To raise global climate ambition and protect its economy’s competitiveness, the EU must place a carbon price on certain products including electricity from less climate-ambitious countries, members of the European Parliament said in a resolution.
The carbon border adjustment mechanism (CBAM), also known as a tax on carbon dioxide, should cover all imports of products and commodities covered by the European Union’s Emission Trading System or EU ETS, according to a new resolution that the European Parliament adopted with an overwhelming majority. The levy for other countries is intended for the power sector and energy-intensive industry like cement, steel, aluminium, oil refinery, paper, glass, chemicals and fertilisers, the document said.
The tool must be compatible with the rules of the World Trade Organization and not be misused to enhance protectionism, members of the European Parliament stressed after voting 444 against 70 to adopt the resolution on the CO2 tax. There were 181 abstentions. The CBAM needs to be introduced by 2023, they said.
Revenue-generating tool against carbon leakage
The resolution underlines that the EU’s increased ambition on climate change must not lead to so-called carbon leakage as global climate efforts will not benefit if production is just moved to non-EU countries that have less ambitious emissions rules. Carbon leakage is the potential shifting of greenhouse gas emitting industries outside the 27-member trade bloc to avoid tighter standards.
European Parliament rapporteur Yannick Jadot says the CO2 tax would push trading partners to be equally ambitious about climate in order to enter the EU market
Revenues generated should be used as part of a basket of own revenues to boost support for the objectives of the European Green Deal, MEPs add in the nonbinding document.
“The CBAM is a great opportunity to reconcile climate, industry, employment, resilience, sovereignty and relocation issues. We must stop being naïve and impose the same carbon price on products, whether they are produced in or outside the EU, to ensure the most polluting sectors also take part in fighting climate change and innovate towards zero carbon. This is our best chance of remaining below the 1.5 degrees Celsius warming limit, whilst also pushing our trading partners to be equally ambitious in order to enter the EU market,” rapporteur Yannick Jadot stated.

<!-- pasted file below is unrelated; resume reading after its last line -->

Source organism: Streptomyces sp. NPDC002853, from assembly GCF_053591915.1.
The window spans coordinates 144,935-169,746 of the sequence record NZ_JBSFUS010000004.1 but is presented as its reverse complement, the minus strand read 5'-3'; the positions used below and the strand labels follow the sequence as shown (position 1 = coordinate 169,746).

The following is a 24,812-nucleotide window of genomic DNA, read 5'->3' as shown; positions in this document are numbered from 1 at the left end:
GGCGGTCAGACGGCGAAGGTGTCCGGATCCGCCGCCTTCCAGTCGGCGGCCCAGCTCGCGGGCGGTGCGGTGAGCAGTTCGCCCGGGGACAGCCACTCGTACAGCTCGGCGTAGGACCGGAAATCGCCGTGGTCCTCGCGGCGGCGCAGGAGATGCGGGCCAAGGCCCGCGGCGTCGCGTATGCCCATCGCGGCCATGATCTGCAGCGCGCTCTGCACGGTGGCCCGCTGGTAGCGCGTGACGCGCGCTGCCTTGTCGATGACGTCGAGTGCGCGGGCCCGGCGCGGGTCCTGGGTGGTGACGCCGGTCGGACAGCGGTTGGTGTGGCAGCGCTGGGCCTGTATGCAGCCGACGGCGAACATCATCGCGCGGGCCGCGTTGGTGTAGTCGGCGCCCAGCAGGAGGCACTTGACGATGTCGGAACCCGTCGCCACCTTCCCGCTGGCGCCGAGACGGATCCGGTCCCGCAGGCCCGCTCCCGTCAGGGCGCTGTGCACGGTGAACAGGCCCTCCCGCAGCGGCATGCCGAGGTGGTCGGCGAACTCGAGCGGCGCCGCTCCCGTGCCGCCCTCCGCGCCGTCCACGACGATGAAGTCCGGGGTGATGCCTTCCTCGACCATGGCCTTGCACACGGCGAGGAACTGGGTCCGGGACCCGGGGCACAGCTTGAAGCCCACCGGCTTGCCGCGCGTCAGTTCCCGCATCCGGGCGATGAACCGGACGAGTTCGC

European Parliament votes to maintain scheme for free CO2 credits
The European Commission is expected to present a legislative proposal for the CBAM in the second quarter as part of the European Green Deal as well as a proposal on how to include the revenue generated to finance part of the EU budget.
Keeping free CO2 allowances for the domestic industry after CBAM is rolled out may be interpreted as double protection
The European Parliament rejected a proposal earlier this week to phase out free CO2 pollution credits for industries covered by the ETS when the CBAM is in place, with 334 against 329 votes. However, MEPs add the new mechanism mustn’t become an additional protection tool for EU installations. Electricity production and energy-intensive industrial sectors represent 94% of the EU’s industrial emissions.
Representatives of the domestic industry say free CO2 allowances ensure competitiveness and that they should be maintained at least until the CBAM’s effectiveness is proven while many European lawmakers point to the risk of having double protection. The CO2 tax could have a big impact on the EU’s trading partners including the Western Balkans, especially the countries that are reliant on coal.